51% stated that banks are making it more difficult to access finance.
Businesses waiting on average 6 weeks from decision to drawdown
51% have been with their bank for 20+ years.
ISME, the Irish SME Association released its Quarterly Bank Watch Survey Q4 today (December 7th). The results show a decrease in refusal rates and in the length of time in accessing finance. The Association welcomes this, but calls on SMEs to diversify their financial options and look to alternative sources of finances.
ISME CEO Neil McDonnell said “The bank watch survey for Q4 ends 2017 on a positive note. The reduction in refusal rates and the time taken from drawdown to accessing finance is welcome. The banks, however, must ensure that this reduction continues in 2018. The 32% refusal rate is still considerably high. Banks could help SMEs improve their application procedures by giving more structured feedback to the domestic market on why applications fail.”
“A credit refusal can forestall growth opportunities. SMEs who fail to access credit from the pillar banks must demand reasons for their failure. Banks must supply them. Half of respondents stated that banks are making it more difficult to access finance. Banks’ attitudes towards SMEs need to change. We are encouraging SMEs to tap into other sources of finance, such as SBCI and Microfinance, as well as peer to peer, discounting, equity and crowd-funding.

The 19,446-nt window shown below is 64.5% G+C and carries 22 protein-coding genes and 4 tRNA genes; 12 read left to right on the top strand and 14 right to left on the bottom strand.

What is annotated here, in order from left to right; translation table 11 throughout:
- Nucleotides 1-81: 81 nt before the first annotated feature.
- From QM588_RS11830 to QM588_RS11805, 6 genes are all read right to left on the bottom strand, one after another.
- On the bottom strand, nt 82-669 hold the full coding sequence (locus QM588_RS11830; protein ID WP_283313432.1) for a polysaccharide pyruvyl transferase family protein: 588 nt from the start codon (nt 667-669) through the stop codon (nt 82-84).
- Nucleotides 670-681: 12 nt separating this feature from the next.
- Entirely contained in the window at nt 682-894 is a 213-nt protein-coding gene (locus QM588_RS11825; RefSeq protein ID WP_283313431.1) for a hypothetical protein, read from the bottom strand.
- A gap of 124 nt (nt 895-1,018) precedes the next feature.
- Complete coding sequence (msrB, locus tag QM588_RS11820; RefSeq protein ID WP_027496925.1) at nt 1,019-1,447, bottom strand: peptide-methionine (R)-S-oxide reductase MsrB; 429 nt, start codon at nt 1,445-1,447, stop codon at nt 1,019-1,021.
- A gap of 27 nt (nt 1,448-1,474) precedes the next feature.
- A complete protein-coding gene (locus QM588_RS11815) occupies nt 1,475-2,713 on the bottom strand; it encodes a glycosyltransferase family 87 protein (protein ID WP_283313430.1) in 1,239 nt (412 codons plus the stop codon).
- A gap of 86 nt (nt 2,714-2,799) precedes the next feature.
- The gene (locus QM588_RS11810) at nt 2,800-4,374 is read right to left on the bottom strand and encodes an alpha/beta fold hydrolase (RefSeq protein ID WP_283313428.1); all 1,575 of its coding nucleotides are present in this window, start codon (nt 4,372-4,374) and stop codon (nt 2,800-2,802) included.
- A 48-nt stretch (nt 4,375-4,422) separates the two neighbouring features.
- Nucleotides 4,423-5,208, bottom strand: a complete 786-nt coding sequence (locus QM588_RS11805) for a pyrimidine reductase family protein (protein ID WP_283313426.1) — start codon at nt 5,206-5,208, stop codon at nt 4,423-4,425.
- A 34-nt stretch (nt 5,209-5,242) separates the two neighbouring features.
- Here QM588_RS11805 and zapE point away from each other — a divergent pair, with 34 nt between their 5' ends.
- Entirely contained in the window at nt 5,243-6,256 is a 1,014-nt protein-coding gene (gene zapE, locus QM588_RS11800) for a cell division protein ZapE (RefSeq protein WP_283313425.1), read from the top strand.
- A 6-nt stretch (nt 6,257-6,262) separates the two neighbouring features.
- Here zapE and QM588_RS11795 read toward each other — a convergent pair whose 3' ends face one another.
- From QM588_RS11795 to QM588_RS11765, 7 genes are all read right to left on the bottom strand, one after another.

The main findings from the 676 respondents in the last week of November are as follows:
42% of respondents required additional or new bank facilities in the last 3 months, compared with 38% in the previous quarter.
32% of companies who applied for funding in the last three months were refused credit by their banks, a decrease on the 39% in Q3.
Awareness of the Credit Review Office and Credit Guarantee Scheme remains unchanged at 76%. 65% (68% in Q3) know about the Micro Finance scheme.
23% of applications are awaiting on a decision at the end of November, an increase from the previous quarter of 20%.
On average, businesses are waiting 4 weeks for an initial decision on loan applications. The wait time for drawdown remains at 2 weeks.
23% of initial bank decisions were made within the first week; an increase from 17% on previous quarter. 27% are waiting 4 to 6 weeks, while 7% are waiting more than 10 weeks
63% of those who required funding made a formal application, an increase from 60% in the previous three months, while informal applications decreased from 88% to 76%.
Of the 68% approved for funding, (18% of whom were partially successful), 53% have drawn down finances either fully or in part.
There was an increase in requests for term loans at 59% (last quarter 46%), overdrafts are down from 48% to 24%.
Invoice discounting/factoring slightly increased from 2% to 3%, with 12% requesting leasing, down from 13% in Q3.
49% of respondents had cause to be concerned about bank fees and charges.
64% state that the Government is having either a negative or no impact on SME lending, an increase from 61% on the previous quarter.
The Association, called on the Government to:
Ensure that the SBCI funds are promoted by banks and used appropriately for SMEs.
Finalise the restructuring of the re-vamped Government Credit Guarantee scheme and promote it and the Microfinance scheme.
Ensure honest and reliable reporting from the rescued banks, through the Department of Finance and Central Bank.
Investigate other sources of finance that can be made available to viable cash-starved SMEs.